2019 Proxy Season Survey
Bottom Line: In this annual survey of public companies' experience with proxy advisory firms, respondents said it was difficult to engage constructively with proxy advisory firms, they are increasingly concerned about proxy advisory firms' conflicts of interest, and that a significant percentage of their shares are voted in line with proxy advisory recommendations. Proxy advisory firms should focus their attention on fiduciary duty, shareholder value, freedom from conflict, portfolio manager discretion, and compliance.
One issue of increasing interest to policymakers is the outsize role that proxy advisory firms play in corporate governance and the challenges these firms pose to businesses that are already public or considering an IPO. This is the fifth year that Nasdaq and the U.S. Chamber of Commerce have conducted a survey to examine the experiences public companies had with proxy advisory firms during the most recent proxy season.
- 87% had a proxy advisory firm make a recommendation on an issue included in their proxy statements, a level that is 5% lower than in 2017 and 2018.
- 80% carefully monitored proxy advisory firm recommendations for accuracy or reliance on outdated information, lower than in 2018 (83%) and 2017 (91%).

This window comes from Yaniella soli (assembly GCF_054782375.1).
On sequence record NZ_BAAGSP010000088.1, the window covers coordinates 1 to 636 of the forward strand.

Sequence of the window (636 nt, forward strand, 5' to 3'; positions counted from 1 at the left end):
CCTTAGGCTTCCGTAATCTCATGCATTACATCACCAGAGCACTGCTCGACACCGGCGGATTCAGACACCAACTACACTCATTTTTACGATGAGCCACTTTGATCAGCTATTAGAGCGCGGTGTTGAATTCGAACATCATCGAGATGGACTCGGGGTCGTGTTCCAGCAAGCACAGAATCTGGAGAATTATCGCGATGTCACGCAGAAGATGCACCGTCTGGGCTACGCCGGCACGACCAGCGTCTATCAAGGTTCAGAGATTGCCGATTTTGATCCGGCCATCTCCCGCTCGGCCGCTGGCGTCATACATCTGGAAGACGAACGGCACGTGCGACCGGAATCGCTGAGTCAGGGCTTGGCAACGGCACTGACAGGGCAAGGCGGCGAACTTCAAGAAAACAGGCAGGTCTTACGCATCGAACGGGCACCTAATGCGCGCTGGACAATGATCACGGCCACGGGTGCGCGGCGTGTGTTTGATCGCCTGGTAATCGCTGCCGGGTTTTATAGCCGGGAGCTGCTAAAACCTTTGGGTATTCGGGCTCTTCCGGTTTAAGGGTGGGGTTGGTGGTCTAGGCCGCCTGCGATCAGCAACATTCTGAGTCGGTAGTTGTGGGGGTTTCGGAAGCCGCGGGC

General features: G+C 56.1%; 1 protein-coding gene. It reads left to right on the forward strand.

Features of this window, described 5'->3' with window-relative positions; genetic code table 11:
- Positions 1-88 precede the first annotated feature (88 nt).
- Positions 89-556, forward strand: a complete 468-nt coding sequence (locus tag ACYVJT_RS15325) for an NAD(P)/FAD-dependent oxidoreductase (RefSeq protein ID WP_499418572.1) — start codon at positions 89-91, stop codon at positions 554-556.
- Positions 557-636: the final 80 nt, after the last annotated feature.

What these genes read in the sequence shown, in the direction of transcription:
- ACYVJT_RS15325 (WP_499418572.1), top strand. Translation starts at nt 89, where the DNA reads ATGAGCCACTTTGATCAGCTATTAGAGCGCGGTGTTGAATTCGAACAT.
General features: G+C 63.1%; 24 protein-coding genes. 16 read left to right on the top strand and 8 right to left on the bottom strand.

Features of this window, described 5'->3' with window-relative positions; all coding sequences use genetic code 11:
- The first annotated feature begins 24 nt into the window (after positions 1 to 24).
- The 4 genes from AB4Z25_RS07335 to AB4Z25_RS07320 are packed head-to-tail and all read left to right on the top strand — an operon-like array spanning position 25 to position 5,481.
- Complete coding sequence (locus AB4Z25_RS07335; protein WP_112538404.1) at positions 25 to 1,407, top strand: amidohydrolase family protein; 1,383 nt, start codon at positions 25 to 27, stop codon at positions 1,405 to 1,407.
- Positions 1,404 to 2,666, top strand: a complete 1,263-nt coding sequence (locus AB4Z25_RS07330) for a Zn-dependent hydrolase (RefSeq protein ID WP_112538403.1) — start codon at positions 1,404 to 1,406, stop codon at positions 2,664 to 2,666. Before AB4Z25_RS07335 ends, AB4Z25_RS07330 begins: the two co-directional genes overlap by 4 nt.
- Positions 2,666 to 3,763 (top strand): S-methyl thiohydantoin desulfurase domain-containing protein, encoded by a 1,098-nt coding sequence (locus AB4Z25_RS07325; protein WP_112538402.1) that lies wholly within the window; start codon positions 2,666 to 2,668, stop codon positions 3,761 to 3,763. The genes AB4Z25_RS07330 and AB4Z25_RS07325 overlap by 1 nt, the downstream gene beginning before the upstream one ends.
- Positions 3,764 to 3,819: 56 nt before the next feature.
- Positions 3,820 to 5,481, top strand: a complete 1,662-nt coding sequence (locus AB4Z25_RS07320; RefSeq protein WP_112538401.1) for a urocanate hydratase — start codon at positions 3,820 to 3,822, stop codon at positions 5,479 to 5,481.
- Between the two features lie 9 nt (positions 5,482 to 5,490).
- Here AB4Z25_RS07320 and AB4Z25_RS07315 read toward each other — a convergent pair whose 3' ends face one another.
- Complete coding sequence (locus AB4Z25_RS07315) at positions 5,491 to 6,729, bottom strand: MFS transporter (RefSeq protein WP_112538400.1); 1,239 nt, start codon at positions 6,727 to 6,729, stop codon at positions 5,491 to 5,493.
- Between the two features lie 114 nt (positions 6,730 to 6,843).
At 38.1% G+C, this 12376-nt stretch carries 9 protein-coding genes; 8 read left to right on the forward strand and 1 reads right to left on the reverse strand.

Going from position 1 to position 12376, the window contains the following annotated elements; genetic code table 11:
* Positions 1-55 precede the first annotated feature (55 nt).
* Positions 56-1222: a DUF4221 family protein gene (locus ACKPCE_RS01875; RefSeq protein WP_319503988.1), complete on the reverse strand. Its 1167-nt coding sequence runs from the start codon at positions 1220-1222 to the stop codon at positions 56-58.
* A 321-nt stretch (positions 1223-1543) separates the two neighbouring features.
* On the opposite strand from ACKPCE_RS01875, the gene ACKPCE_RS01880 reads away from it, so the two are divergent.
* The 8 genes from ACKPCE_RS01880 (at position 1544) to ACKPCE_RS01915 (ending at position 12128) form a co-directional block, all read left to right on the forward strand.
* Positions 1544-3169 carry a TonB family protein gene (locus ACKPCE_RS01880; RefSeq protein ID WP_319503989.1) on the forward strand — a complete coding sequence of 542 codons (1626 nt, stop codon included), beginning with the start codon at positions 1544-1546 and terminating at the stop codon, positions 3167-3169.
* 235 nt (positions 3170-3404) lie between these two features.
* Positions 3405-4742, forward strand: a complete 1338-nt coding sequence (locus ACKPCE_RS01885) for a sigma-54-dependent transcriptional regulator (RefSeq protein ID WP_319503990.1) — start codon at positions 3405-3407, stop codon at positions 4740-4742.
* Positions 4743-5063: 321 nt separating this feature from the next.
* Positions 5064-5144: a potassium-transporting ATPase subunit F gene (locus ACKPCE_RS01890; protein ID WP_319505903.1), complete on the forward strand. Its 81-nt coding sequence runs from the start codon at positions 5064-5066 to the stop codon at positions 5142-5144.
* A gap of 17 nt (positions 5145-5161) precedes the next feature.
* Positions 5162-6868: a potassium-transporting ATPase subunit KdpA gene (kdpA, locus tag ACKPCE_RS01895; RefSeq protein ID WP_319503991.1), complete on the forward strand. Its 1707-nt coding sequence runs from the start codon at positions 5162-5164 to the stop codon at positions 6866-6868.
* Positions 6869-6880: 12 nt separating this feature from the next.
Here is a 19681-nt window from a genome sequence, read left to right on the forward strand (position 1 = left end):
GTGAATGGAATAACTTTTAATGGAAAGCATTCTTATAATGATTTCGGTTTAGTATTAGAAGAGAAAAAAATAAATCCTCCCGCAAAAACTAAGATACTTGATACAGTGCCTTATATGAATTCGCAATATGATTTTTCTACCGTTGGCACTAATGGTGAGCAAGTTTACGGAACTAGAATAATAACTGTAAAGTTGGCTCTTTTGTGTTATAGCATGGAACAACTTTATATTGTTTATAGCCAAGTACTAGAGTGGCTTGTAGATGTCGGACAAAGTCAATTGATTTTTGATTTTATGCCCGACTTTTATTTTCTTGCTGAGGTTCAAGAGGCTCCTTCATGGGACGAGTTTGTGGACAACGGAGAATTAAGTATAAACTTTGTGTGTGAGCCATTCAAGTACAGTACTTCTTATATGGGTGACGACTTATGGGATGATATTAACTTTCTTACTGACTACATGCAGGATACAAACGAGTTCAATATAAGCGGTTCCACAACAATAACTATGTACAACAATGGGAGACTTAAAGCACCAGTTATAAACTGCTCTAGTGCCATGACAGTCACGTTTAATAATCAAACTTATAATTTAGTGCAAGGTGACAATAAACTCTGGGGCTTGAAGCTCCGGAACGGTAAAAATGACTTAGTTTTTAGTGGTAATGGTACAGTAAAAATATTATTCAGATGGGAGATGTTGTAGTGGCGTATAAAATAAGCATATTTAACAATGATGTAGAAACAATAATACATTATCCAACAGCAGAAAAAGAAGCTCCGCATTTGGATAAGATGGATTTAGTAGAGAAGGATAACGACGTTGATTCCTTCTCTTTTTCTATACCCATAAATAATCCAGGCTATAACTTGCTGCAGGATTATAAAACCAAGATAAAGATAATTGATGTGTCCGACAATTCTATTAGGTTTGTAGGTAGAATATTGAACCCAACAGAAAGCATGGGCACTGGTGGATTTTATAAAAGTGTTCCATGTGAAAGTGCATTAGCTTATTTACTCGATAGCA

- 39% believed that proxy advisory firms carefully researched and took into account all relevant aspects of a particular issue on which the firms provided advice, the same number as in 2018.
- 17% formally requested that proxy advisory firms provide them with a preview of vote recommendations, down from 21% in 2018 and 30% in 2017. For companies that did request a preview, proxy advisory firms provided them only 39% of the time, down 5% from 2018.
- 30% asked proxy advisory firms for opportunities to provide input both before and after the firms’ recommendations were finalized of companies made such requests, down from 38% in 2018 and 51% in 2017.
- 21% pursued meeting opportunities in 2019, down from 29% in 2018 and 52% in 2017.
- For companies that asked for a meeting, their request was denied 60% of the time, a number that continues to grow from 2018 (57%) and 2017 (38%).
- When companies encountered a vote recommendation they believed was based on inaccurate or stale data, they alerted the proxy advisory firm, portfolio managers, and/or SEC staff 41% of the time, a 5% decrease from 2018
- 29% advised proxy advisory firms and their clients of recommendations that did not advance the best economic interest of shareholders, a 10% decrease from 2018.
- 19% identified significant conflicts of interest, up from 10% in 2018.
Proxy advisory firms must focus their attention on five overarching principles:
- Fiduciary duty
- Shareholder value
- Freedom from conflict
- Portfolio manager discretion
Read the full study here.